There’s more interaction on day two – no ice breaker is required! We split the group up into people with Parkinson’s and people without – we call them supporters – for a confidential session. This enables people to ask questions they might feel awkward asking in front of their close friends or family. It’s the most important part of the two days for them because it allows them to get things off their chest and out in the open.
At lunch, we do mindfulness, since mental health is important to physical health. In the final part of the day, we introduce them to a gym class run by a neurological physiotherapist which leaves them buzzing. Then we send them on their merry way!
How does First Steps differ from other Parkinson’s programmes?
The thing that makes it different to other programmes is that a clinician or consultant will refer people who have been diagnosed with Parkinson’s. It’s treated like a hospital appointment by the person who gets diagnosed. However, it cannot be set in a hospital or a clinical setting. It has to be in a wellbeing venue, for example a golf club or a spa.
Another key thing is that the programme has to be delivered by people living with Parkinson’s. The groups are relatively small with an optimum number of 12. So that’s six people with Parkinson’s and their partners or friends. We want people to bring someone with them because when you are diagnosed, your close ones have to live with Parkinson’s as well. It’s new to them too.
How big is the programme now?
The pilot programme started in July 2015. Currently we run the programme in four places – Whitney, Oxfordshire, Plymouth and Aberdeen. We’ve got another four launching in Exeter, London, Kent and Sheffield. The next centre to open will be in north London in October.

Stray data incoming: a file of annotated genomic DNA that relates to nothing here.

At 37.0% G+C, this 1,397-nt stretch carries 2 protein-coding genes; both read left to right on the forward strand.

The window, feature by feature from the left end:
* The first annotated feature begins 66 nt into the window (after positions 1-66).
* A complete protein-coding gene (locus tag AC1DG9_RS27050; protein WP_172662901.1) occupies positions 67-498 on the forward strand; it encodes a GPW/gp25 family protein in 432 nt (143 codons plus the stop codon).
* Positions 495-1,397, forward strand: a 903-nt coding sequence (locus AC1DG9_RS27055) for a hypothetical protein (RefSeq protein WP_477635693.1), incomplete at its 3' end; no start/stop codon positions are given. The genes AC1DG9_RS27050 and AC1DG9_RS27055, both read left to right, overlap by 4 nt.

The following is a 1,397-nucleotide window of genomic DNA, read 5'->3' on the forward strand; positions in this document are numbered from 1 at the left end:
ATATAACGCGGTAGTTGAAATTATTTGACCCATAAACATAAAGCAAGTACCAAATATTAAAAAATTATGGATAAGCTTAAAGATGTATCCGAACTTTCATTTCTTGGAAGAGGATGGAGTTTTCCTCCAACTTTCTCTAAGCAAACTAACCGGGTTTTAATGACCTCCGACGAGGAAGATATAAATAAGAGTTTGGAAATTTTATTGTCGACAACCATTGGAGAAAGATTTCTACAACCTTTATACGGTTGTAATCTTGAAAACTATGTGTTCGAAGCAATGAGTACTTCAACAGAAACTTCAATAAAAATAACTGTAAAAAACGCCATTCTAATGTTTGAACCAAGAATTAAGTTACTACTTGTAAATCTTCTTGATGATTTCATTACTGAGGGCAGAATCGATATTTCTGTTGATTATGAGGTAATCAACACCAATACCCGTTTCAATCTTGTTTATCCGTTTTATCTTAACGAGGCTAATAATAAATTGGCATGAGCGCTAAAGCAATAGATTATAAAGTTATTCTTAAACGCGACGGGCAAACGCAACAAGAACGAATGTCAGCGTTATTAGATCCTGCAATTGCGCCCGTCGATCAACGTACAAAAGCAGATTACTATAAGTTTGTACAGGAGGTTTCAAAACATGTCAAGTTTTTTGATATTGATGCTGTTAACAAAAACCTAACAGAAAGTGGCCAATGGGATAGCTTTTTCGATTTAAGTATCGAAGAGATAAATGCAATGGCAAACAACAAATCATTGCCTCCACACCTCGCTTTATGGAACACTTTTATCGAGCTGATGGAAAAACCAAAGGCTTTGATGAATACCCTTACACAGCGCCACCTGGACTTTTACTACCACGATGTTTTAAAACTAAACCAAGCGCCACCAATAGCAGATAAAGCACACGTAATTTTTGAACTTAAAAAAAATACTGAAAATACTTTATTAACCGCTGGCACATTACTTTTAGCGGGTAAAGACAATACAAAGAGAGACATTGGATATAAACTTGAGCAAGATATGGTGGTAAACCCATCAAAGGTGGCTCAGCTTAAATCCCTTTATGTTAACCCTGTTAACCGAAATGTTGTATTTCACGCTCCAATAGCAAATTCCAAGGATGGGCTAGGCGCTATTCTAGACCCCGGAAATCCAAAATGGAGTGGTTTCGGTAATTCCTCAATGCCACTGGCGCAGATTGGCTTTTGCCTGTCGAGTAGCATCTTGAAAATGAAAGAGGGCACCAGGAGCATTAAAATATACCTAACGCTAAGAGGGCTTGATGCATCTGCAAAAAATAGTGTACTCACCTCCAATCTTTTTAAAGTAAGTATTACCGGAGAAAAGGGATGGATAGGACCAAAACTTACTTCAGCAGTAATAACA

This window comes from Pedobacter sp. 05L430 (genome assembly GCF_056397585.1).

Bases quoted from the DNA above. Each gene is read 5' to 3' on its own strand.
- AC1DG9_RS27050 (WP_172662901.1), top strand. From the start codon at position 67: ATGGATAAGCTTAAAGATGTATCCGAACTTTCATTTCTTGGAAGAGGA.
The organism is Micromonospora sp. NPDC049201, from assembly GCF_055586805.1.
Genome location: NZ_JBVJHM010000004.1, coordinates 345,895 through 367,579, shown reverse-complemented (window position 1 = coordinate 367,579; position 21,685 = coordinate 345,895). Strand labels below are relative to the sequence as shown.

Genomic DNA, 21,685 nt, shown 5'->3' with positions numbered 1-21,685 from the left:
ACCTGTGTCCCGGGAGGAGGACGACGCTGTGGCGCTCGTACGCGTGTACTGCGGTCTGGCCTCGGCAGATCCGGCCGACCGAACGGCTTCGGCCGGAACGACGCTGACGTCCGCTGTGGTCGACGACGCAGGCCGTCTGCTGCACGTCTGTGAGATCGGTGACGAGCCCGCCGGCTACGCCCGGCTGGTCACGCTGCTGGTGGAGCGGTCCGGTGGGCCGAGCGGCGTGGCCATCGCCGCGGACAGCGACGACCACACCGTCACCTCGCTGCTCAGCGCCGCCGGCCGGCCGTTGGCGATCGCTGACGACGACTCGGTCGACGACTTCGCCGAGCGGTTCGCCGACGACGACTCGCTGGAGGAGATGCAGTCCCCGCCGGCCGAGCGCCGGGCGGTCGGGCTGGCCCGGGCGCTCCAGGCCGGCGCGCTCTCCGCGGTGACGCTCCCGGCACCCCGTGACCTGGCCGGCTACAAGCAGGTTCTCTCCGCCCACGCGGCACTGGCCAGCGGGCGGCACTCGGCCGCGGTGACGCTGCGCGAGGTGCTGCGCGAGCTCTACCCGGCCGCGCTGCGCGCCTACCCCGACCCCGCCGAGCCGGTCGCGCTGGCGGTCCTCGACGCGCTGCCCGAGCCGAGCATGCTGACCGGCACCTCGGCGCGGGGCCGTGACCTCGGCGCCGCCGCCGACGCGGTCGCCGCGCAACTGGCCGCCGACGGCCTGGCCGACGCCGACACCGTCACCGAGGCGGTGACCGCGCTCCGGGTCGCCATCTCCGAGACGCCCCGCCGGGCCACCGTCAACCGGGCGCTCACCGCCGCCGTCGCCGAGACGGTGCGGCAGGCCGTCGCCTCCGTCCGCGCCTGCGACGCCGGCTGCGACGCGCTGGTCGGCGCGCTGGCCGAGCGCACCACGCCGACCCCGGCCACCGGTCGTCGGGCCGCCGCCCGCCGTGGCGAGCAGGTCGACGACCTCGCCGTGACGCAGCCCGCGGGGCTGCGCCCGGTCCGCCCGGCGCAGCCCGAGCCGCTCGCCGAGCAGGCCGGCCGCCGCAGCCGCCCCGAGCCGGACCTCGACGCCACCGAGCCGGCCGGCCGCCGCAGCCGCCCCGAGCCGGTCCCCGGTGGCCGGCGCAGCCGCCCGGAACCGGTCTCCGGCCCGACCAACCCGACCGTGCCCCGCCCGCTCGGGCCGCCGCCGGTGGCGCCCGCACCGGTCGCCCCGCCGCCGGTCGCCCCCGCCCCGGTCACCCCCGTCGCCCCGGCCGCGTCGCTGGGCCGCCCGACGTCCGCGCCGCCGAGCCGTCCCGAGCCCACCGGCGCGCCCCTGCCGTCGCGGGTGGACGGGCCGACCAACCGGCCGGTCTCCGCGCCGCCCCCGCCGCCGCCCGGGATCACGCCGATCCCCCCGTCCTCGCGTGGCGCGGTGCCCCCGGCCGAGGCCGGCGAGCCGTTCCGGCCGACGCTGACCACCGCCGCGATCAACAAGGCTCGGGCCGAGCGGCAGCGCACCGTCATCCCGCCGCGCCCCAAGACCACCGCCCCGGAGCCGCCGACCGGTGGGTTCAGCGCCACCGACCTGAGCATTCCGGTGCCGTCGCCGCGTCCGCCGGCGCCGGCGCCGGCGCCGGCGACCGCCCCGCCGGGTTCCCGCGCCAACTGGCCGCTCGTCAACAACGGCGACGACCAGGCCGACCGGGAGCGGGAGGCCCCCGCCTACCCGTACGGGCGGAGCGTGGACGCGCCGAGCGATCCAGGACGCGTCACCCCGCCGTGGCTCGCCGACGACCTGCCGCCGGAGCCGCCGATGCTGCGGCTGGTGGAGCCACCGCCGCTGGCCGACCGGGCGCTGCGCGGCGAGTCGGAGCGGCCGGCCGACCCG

How does the programme help patients address their fears and misconceptions about Parkinson’s?
The whole two days is a Q&A. We tell them to stop and ask us questions at any time. The course is written by people with Parkinson’s as well as professionals – and we’ve honed it over the last few years. It doesn’t leave many stones unturned, so people don’t leave with any of the fears and misconceptions that they may have come in with.
What advice would you give someone considering joining the programme?
I would wholeheartedly say, having seen a whole manner of people come to the course from ages 34 to 84, that every one of them has got something from the course. If you’re within the first couple years of your diagnosis, First Steps is a no brainer.
What are the future plans for the programme?
We are trying to cover the whole country with the course – so that First Steps is in reach for anyone diagnosed with Parkinson’s. The aim is that in three years, we’ll have 22 centres throughout the UK.
Share this story
Faces of Parkinson’s: “To restore a person’s dignity – that’s my calling”
Parkinson’s practitioners featured in new book of portraitsREAD MORE
Seven must-see movies about Parkinson’s
A handpicked Parkinson’s movie watchlistREAD MORE
World Parkinson Congress: “Nothing else like it anywhere”
Listen to this interview with Eli Pollard, director of the WPCREAD MORE